Often, parrot owners don’t consider what will happen to their birds if their birds outlive them. Large parrots can live more than 50 years in captivity, and certain smaller species can live into their 30s. Unfortunately, many parents tire of their kid’s pet birds when the kids go off to college, and many senior citizens don’t know what to do with their birds when they become unable to care for them. Most bird owners’ relatives don’t want to be responsible for these pets when their family members pass away. All of these factors often result in pet parrots being dumped in shelters to live out their lives or be euthanized, if they aren’t adopted. So, if you’re considering a pet parrot, think long term.

What can we do with all these unwanted birds?

  • First, owners seeking out pet birds can adopt, rather than purchase, new pets. Rescue facilities and shelters (not just pet stores and breeders) are great places to find great pet birds.
  • Second, parrot owners can plan ahead for birds’ health care. All bird owners should set aside funds annually to cover veterinary care, especially emergency treatment, and should sign up for pet insurance to help cover costs.
  • Third, parrot owners should remember to include their birds in their wills. We all plan for what will happen to our property should we die or become incapacitated. Why wouldn’t we plan for one of our most precious possessions - our beloved pets?
  • Fourth, knowledgeable parrot owners can educate future bird owners about what it’s actually like to own a parrot – both the good and bad. The best bird owner is an educated one, and who better to learn from than other bird owners? People considering owning a particular species of bird should be sure to speak with owners of these species before they bring a bird home and get more than they bargained for.

Finally, people who don’t want to own a bird but who still want to help unwanted parrots can make a donation to a recognized parrot shelter or rescue organization to help care for these birds. For the right people in the right circumstances, parrots can make wonderful, loving pets. The key is to be educated about them first and to visit a shelter to rescue a bird in need. And, if you’re not ready to adopt a bird yourself, for adopt a rescued bird month, you can still help needy birds in shelters worldwide by making a donation. January 5th is National Bird Day, and what better way to honor birds by either welcoming one into your home or donating to their care?


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Positively Expert: Laurie Hess

Dr. Hess is board-certified by the American Board of Veterinary Practitioners in avian (bird) medicine and served as the President of the Association of Avian Veterinarians from 2009-2010. She is also an active member of the Association of Exotic Mammal Veterinarians and the Association of Reptilian and Amphibian Veterinarians.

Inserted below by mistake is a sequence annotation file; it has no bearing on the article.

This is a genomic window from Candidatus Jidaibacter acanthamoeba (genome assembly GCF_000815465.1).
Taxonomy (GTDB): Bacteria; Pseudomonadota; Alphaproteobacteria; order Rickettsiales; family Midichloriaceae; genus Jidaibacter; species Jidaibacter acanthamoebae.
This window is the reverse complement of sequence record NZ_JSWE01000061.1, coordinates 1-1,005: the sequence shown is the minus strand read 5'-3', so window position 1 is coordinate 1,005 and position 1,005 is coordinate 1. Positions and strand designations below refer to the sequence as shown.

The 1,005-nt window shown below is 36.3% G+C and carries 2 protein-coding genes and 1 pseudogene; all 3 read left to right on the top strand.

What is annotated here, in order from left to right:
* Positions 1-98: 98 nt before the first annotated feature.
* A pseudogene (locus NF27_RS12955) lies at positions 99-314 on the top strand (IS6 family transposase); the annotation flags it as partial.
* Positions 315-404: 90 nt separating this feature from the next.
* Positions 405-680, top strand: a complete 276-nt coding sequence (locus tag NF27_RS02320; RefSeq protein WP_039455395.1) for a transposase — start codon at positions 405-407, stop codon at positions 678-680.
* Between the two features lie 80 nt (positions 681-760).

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  • Emily Chambers

    My one issue here is Avian vet access. Money is issues yes. But finding good bird vet is hard, even if you save money saved. Having to pay for duplicate procedures because of office errors undue hardship. That aside I don't think saying birds are automatically more expensive than other pets (esp. 'purebred' as a reference point) is fair over all. They take different effort. But they offer a longterm bond that is un like anything else in the world

  • Thomas P. Goodrich

    Excellent advice and should be displayed conspicuously in every establishment selling parrots! When will people realize parrots are not toys?

  • Car i

    I wish this article could have taken a more positive and less blaming tone towards owners, perhaps opening with "essentials that every potential parrot owner should consider before adopting....such as veterinary care, parrot's natural behavior, etc" Furthermore, given there are few avian vets and their hours of access are limited, especially when an emergency arises for the bird, imo it is irresponsible to promote parrot or bird adoption until such services improve. It has been my experience that the emergency vet hospitals in the city usually have general veterinarians who cannot do very much to help a bird.
    I think exotic birds are best left in the wild where they belong and can be with their flock.

  • Tompet

    I would love to adopt some parrots but I am not living in the US. I am moving back to my home country Sweden in a few months with my two small Lovebirds. I am planning to set up a shelter/rescue there. My aim is to have a few birds and teach children about birds. Too bad that there is so many unwanted parrots in US, wish I could help.